Steven Slater certainly made a name for himself last week. After 15 years as a flight attendant, Slater exploded while working the JetBlue flight from Pittsburgh to New York. Apparently enraged by one of his passengers, Slater broadcast a profanity over the plane’s PA system, grabbed two beers and exited via the emergency exit shute.
Slater is now enjoying his 15 minutes of fame, but it’s what JetBlue did next that has grabbed my attention. A few days after Slater’s moment of madness, a journalist from New York magazine, who was travelling on another JetBlue flight, noticed a particularly perky flight attendant paying very special attention to his passengers.
Closer inspection revealed that the attendant in question was none other than Ed Barnes, the airline’s chief financial officer. Halfway through the flight, Barnes introduced himself, thanked passengers for their continued loyalty and then gave away some free tickets. With the plane about to begin its approach, he then helped the attendants collect the passengers’ trash.
The New York journalist’s explanation for the presence of the CFO on his flight was that clearly JetBlue was making amends after the recent Slater episode. But a spokesman for JetBlue later confirmed that senior executives regularly help out on JetBlue planes: “It’s business as usual.
Our top executives are flying all the time,” said JetBlue spokesman Mateo Lleras. “They help out, they talk to customers. As a company policy, once we land, every single crew member helps clean up the flight and tidy up the plane.”
Ed Barnes’ presence on a JetBlue flight last week was therefore not about managing a crisis created by a beserk flight attendant, but an insight into how great businesses are led. JetBlue has the kind of customer satisfaction data that the likes of British Airways and easyJet would weep for. It consistently appears at the very top of the American measures of best service. And one way it has been able to achieve this level of satisfaction is by doing exactly what Ed Barnes was doing last week and spending a day with a team on a flight.
It’s colloquially referred to as “walking the floor”. It’s a term that was born in the more frantic and more competitive world of retail. Even the biggest executives in retail regularly walk the floor – meaning they get out of their office, they head to one of their stores and they spend the morning talking to staff, watching shoppers and usually helping out on the floor or in the warehouse.
Sir Simon Marks, the legendary boss of Marks & Spencer, used to do it at weekends and his staff referred to the procession of stores he would visit as the “royal route”. Senior executives from Walmart do the same thing in the US, spending two days a week in stores and then take the insights gleaned from the shop floor back to their Bentonville headquarters for discussion the next day. I’ve been stopped in the middle of a session on market research by the CEO of one of the great luxury watch brands, who chided me (quite correctly) that my list of methods did not include “being street smart” and visiting a store in person. Different companies have different names for it, but all the great organisations do it.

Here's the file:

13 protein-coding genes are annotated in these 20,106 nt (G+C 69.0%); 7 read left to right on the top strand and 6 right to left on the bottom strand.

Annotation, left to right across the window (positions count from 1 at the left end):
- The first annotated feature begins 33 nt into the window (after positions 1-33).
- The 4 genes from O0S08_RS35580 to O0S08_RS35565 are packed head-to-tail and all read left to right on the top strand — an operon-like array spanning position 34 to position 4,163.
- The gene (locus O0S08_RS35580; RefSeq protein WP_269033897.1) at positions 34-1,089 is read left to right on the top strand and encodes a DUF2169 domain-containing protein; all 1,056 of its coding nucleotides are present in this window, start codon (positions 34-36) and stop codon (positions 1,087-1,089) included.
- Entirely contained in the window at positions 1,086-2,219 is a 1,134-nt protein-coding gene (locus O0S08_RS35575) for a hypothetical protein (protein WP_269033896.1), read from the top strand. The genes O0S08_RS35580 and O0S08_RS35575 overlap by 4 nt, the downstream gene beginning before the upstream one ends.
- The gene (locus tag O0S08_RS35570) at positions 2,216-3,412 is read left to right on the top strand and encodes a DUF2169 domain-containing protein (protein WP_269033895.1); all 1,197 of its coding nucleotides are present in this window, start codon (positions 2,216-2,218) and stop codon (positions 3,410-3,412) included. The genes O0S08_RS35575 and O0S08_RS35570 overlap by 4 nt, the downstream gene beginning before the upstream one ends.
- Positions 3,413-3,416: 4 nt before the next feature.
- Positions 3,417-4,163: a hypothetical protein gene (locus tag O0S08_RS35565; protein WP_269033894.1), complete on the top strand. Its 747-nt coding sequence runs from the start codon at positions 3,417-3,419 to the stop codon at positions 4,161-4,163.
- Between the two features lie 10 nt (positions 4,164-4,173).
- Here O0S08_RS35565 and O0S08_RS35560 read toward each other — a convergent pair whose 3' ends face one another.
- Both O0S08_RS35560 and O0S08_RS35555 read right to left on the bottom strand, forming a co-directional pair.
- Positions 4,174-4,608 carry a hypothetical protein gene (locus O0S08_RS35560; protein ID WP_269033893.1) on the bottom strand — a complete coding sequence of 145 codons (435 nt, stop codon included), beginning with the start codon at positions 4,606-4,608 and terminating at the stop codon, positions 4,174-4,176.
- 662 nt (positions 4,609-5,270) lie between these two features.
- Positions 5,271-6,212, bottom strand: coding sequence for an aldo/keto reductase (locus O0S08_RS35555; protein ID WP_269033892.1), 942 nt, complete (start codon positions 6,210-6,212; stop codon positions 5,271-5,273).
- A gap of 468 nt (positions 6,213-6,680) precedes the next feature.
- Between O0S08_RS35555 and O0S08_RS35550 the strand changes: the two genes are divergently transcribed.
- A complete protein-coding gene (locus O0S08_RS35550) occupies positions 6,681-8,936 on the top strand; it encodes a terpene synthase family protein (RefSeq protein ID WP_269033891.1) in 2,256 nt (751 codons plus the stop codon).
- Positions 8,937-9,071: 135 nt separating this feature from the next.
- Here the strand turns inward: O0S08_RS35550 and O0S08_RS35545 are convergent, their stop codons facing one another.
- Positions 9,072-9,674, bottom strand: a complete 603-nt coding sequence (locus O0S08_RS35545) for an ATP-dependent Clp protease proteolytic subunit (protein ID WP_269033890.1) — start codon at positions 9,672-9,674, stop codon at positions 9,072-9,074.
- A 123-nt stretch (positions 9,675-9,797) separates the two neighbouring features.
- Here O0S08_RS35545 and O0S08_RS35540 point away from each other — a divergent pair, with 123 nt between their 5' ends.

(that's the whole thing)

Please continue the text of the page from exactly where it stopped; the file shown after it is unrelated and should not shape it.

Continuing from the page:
The CFO’s presence on a JetBlue flight was not about managing a crisis created by a beserk flight attendant
There is a tragic inversion at the heart of most organisations in which those with all the power have little or no direct exposure to their customers or the everyday operations of the businesses that they run. Great leaders walk the floor, therefore, because it’s the only way to get an immediate and unfiltered injection of consumer orientation into their decision making.
I am not talking about the occasional visit to meet workers, open plants or attend a gala dinner. These sessions are usually stage managed and involve little or no actual insight for the executives involved. I am talking about the kind of visit in which a senior executive regularly takes time out to drop into their organisation and understand what is going on from a consumer and employee perspective.
Of course, for the majority of the CEOs who populate our FTSE 100, the idea of deviating from the super-important tasks of leadership to do something as prosaic as walking the floor would be instantly dismissed as unrealistic and unnecessary. They are too important and too busy to sell bananas in a supermarket or clean up rubbish on an aeroplane. But I have worked for some superb CEOs and I can tell you that one of the traits they all share is a fascination, one could even say an addiction, to observing how their organisations operate at ground level. In their mind, walking the floor is more important than analyst briefings or board meetings.
And it takes us neatly back to the prime directive of marketing. Despite what some might say, the challenge of marketing is the same now as it was a century ago: understand your customer, and organise your business accordingly. Put that way, how could you ever expect to run an organisation without walking the floor?
Mark Ritson is an associate professor of marketing, an award-winning columnist and a consultant to some of the world’s biggest brands
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